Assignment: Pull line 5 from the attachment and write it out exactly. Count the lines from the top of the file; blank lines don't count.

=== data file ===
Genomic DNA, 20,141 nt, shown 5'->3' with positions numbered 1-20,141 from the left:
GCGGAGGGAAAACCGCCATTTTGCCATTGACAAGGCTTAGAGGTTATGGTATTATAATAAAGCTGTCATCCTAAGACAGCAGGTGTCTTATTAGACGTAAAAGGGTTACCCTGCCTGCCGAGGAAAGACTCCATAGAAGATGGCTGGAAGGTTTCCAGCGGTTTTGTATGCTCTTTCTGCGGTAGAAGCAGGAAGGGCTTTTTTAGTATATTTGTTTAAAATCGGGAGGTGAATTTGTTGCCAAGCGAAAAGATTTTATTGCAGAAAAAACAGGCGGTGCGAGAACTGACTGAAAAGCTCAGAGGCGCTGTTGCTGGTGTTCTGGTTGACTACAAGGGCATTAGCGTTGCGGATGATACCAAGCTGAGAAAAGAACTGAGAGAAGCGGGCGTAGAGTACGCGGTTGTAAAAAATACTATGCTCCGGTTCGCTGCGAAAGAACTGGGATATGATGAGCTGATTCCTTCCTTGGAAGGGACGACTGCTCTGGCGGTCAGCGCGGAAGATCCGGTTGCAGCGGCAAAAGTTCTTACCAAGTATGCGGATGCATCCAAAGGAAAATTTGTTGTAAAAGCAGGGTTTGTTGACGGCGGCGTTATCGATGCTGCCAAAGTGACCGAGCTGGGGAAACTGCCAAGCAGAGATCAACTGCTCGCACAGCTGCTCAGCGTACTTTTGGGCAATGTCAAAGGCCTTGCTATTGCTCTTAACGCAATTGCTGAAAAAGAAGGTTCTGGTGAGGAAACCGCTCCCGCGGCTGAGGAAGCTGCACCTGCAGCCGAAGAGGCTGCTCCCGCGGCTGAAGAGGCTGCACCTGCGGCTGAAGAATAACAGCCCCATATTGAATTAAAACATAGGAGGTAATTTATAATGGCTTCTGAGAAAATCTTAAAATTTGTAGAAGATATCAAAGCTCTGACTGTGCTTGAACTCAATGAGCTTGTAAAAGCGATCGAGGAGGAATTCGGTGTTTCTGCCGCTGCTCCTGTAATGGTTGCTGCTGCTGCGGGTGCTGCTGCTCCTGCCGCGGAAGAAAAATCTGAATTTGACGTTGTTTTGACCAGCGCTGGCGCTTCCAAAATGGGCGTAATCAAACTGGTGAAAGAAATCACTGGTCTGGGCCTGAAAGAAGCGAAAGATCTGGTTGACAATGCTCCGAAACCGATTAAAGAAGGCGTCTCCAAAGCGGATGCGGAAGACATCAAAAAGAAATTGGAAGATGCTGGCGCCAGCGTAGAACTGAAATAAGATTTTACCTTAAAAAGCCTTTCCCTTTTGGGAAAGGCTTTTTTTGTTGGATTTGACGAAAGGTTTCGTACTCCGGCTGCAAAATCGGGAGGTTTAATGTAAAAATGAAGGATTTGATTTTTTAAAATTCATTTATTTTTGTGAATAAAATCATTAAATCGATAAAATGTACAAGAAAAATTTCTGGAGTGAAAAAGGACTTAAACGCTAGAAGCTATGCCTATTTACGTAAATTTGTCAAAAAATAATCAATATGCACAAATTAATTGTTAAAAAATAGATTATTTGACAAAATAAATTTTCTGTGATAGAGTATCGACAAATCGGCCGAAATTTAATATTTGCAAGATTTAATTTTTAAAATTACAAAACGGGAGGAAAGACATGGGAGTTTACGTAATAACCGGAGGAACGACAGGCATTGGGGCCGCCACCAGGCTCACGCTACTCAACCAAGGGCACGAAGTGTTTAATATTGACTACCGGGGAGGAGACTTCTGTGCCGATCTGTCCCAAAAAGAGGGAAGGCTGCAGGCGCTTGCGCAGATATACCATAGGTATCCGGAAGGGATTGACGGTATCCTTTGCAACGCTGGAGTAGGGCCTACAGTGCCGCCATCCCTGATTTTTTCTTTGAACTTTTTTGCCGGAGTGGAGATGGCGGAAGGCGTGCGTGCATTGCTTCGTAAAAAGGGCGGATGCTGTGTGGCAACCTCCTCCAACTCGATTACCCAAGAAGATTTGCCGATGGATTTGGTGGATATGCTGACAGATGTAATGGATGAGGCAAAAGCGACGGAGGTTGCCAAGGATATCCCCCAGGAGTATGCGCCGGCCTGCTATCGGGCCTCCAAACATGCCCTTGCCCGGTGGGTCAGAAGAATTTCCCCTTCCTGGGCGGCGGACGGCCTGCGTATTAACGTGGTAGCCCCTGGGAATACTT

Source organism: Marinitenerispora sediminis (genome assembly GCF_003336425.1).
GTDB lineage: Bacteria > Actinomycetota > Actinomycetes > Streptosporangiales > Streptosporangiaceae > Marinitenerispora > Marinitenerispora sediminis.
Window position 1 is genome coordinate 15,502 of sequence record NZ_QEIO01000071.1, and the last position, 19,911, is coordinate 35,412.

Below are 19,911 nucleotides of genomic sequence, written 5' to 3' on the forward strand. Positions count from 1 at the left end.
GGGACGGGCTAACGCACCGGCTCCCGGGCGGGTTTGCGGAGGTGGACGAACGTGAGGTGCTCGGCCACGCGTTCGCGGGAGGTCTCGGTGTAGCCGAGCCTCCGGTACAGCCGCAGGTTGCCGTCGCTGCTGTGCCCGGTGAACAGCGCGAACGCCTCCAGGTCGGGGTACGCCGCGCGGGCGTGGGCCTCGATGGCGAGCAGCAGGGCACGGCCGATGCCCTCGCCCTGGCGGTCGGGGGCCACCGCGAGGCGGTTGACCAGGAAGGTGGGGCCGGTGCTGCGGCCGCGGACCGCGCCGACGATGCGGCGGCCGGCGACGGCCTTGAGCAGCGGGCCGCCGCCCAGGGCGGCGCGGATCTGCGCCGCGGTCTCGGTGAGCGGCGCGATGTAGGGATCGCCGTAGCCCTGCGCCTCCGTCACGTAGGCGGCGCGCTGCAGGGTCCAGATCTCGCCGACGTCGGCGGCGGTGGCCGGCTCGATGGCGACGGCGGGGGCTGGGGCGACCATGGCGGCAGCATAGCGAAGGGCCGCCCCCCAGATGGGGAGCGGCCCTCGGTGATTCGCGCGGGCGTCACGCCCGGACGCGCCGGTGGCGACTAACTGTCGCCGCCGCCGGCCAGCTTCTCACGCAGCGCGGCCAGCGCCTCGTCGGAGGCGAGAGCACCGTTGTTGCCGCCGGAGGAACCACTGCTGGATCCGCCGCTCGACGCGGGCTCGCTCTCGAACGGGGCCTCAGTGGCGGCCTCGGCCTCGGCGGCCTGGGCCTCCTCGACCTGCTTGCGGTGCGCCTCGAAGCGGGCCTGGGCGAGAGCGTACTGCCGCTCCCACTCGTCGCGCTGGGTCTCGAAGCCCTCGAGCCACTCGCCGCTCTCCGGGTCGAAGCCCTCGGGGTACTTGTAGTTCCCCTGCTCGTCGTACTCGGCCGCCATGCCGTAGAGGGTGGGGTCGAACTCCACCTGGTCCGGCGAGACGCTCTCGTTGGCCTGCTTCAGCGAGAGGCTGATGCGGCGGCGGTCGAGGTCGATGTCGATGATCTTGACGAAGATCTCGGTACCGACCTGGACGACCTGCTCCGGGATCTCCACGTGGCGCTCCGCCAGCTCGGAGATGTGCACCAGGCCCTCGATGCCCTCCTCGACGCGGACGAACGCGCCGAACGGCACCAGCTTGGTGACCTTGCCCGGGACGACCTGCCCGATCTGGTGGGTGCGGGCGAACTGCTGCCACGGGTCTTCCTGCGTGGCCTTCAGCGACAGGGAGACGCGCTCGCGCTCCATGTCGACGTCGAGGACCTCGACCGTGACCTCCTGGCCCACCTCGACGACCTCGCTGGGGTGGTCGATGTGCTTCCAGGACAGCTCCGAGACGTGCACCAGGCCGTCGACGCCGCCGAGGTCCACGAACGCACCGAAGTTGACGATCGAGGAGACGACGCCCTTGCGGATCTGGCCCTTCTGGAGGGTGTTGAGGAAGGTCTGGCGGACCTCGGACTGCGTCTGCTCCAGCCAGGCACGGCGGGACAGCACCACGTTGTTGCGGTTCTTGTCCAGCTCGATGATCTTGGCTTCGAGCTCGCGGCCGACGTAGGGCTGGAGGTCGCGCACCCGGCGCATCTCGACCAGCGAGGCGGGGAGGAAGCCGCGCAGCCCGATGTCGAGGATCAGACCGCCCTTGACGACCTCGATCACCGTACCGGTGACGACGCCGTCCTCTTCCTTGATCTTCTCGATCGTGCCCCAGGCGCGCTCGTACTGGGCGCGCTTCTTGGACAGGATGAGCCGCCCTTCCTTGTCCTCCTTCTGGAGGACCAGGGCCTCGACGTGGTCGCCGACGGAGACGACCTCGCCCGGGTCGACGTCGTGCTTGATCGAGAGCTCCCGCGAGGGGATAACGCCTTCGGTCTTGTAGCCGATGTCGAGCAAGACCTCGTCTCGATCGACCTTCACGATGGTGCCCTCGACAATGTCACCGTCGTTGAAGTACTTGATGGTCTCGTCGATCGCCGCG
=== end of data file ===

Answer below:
Window position 1 is genome coordinate 15,502 of sequence record NZ_QEIO01000071.1, and the last position, 19,911, is coordinate 35,412.